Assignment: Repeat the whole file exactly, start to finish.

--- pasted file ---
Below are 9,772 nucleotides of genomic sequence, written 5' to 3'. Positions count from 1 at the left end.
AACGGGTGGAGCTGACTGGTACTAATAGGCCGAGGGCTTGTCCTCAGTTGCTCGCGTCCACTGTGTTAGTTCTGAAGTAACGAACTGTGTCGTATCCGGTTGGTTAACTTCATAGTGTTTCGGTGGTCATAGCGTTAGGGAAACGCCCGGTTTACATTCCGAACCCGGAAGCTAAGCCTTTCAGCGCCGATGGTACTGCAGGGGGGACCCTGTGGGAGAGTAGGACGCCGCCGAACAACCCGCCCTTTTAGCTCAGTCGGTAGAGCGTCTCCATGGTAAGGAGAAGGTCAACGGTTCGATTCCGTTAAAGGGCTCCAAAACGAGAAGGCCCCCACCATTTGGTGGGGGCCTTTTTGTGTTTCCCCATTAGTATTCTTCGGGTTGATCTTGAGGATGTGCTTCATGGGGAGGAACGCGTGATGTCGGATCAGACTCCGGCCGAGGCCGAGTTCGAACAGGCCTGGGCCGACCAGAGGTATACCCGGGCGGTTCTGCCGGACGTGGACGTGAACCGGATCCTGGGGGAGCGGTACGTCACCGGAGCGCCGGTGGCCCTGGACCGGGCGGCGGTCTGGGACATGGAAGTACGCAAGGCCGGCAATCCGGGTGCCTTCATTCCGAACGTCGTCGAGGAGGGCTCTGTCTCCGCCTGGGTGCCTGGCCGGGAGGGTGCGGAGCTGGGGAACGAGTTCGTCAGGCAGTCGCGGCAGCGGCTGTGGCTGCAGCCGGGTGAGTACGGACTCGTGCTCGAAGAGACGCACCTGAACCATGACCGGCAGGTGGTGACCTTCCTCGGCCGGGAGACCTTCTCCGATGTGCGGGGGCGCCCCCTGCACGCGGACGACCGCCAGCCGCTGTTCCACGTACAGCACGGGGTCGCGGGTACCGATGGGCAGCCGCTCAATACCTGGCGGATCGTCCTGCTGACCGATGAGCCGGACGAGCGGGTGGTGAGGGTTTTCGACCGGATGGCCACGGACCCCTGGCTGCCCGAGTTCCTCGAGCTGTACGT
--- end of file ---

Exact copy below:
Below are 9,772 nucleotides of genomic sequence, written 5' to 3'. Positions count from 1 at the left end.
AACGGGTGGAGCTGACTGGTACTAATAGGCCGAGGGCTTGTCCTCAGTTGCTCGCGTCCACTGTGTTAGTTCTGAAGTAACGAACTGTGTCGTATCCGGTTGGTTAACTTCATAGTGTTTCGGTGGTCATAGCGTTAGGGAAACGCCCGGTTTACATTCCGAACCCGGAAGCTAAGCCTTTCAGCGCCGATGGTACTGCAGGGGGGACCCTGTGGGAGAGTAGGACGCCGCCGAACAACCCGCCCTTTTAGCTCAGTCGGTAGAGCGTCTCCATGGTAAGGAGAAGGTCAACGGTTCGATTCCGTTAAAGGGCTCCAAAACGAGAAGGCCCCCACCATTTGGTGGGGGCCTTTTTGTGTTTCCCCATTAGTATTCTTCGGGTTGATCTTGAGGATGTGCTTCATGGGGAGGAACGCGTGATGTCGGATCAGACTCCGGCCGAGGCCGAGTTCGAACAGGCCTGGGCCGACCAGAGGTATACCCGGGCGGTTCTGCCGGACGTGGACGTGAACCGGATCCTGGGGGAGCGGTACGTCACCGGAGCGCCGGTGGCCCTGGACCGGGCGGCGGTCTGGGACATGGAAGTACGCAAGGCCGGCAATCCGGGTGCCTTCATTCCGAACGTCGTCGAGGAGGGCTCTGTCTCCGCCTGGGTGCCTGGCCGGGAGGGTGCGGAGCTGGGGAACGAGTTCGTCAGGCAGTCGCGGCAGCGGCTGTGGCTGCAGCCGGGTGAGTACGGACTCGTGCTCGAAGAGACGCACCTGAACCATGACCGGCAGGTGGTGACCTTCCTCGGCCGGGAGACCTTCTCCGATGTGCGGGGGCGCCCCCTGCACGCGGACGACCGCCAGCCGCTGTTCCACGTACAGCACGGGGTCGCGGGTACCGATGGGCAGCCGCTCAATACCTGGCGGATCGTCCTGCTGACCGATGAGCCGGACGAGCGGGTGGTGAGGGTTTTCGACCGGATGGCCACGGACCCCTGGCTGCCCGAGTTCCTCGAGCTGTACGT